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Wisconsin
Lye will react violently with aluminum, but not with iron. Used carefully, it will remove the remains a siezed piston from a cast-iron cylinder bore without resorting to a machine shop. A couple of years ago, my wife left a stainless steel pot on the stove and the food burned on so badly that I couldn't pry it off with a putty knife. On a lark, I poured in some lye based crystal drain opener we had and added a little water to it. A half hour later the stuff rinsed right out. People use lye to strip chrome off of plastic. I don't know what it would do to the plating on a spark plug, or to the ceramic insulator. Carb cleaner does not work. Paint stripper doesn't do much. Lime-away did something, but not enough. Just trolling for suggestions . . . .
 
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Frankfort, Kentucky
I don't know if this is what you may be looking for, but I put a spark plug in a bit of acetone I was going to use to remove some tape residue and after 5 minutes there was a nice brown tint to the acetone. Might try an overnight soak in acetone if you are experimenting with it in your gas. I will be trying when I buy new plugs.
 
Messages
1,241
Location
Glenshaw, PA
This question is just asking for it I know, but unless you have the $25 a piece factory OEM iridium style plugs, what's the harm in just replacing them, instead of cleaning them? I was always under the impression that once torqued to specs, that gasket (if your plug has it, which mine do) was compression fitting, and that once compressed to spec, couldn't seal the same way again against the heads. I know that the other style (no gasket) would probably be OK now matter no many times they were removed. Am I misinformed?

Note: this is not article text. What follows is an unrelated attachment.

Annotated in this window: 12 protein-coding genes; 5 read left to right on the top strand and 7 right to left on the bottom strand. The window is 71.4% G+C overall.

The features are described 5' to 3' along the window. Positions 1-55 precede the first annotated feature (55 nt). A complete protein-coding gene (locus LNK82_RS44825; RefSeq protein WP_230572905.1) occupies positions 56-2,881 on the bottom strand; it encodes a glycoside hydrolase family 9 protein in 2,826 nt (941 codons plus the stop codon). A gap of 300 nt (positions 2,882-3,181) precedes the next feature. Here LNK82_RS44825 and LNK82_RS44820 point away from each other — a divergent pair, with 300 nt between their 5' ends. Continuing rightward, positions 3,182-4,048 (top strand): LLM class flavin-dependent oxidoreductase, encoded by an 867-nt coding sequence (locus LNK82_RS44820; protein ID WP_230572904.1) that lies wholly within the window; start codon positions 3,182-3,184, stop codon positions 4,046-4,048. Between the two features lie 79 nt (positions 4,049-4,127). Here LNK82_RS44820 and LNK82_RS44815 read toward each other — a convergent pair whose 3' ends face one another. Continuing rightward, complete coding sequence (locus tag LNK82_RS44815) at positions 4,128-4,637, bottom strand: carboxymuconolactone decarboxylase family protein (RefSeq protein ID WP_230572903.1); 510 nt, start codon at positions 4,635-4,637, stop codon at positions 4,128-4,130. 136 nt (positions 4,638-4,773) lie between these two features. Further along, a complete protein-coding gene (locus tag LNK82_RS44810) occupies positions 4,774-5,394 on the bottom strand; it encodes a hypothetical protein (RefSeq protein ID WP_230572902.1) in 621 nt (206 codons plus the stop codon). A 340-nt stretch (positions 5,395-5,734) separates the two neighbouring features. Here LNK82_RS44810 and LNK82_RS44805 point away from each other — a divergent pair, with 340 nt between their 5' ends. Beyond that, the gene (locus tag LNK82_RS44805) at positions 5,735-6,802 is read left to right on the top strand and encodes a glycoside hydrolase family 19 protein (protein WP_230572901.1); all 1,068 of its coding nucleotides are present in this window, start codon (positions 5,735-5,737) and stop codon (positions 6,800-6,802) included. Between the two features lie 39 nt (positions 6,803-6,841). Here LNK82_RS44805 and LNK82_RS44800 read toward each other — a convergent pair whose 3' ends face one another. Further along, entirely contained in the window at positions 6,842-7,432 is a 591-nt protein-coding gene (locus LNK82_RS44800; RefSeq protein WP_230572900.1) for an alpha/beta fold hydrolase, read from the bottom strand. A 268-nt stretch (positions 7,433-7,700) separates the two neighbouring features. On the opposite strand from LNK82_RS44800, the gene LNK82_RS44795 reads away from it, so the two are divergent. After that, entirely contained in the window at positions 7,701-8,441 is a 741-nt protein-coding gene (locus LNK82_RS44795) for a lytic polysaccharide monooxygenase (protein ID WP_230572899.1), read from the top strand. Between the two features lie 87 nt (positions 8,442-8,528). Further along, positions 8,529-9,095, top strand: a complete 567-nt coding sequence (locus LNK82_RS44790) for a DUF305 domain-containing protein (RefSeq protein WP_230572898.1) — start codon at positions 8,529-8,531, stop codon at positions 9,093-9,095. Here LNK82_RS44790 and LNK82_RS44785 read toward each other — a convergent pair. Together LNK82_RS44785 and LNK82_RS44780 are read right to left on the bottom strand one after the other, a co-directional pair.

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392
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Central Florida
I had posted a smiliar topic(same title) here I like the responses you are getting...I like the self cleaning oven idea. But other ideas and tips would be great too. And what about B-12, would that work???
 

Kestas

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The Motor City
Glass is a very good medium... less aggressive than sand. I've used glass in the portable, self-contained unit and in a cabinet. Both clean the plugs.
 

BigAl

Thread starter
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550
Location
Wisconsin
Some spark plugs still come with the little screw-on aluminum tip where the wire connects. If any of you are planning to try the self-cleaning oven trick, make sure you remove this part first. Otherwise it will just sort of disappear. I do have access to a glass bead blasting booth. Maybe I'll try it and see how it works.
 

Kestas

Staff member
Messages
13,946
Location
The Motor City
Once cleaned by grit blasting, I like to go over the threads with a wire wheel to make them smoother and easier to thread into the hole.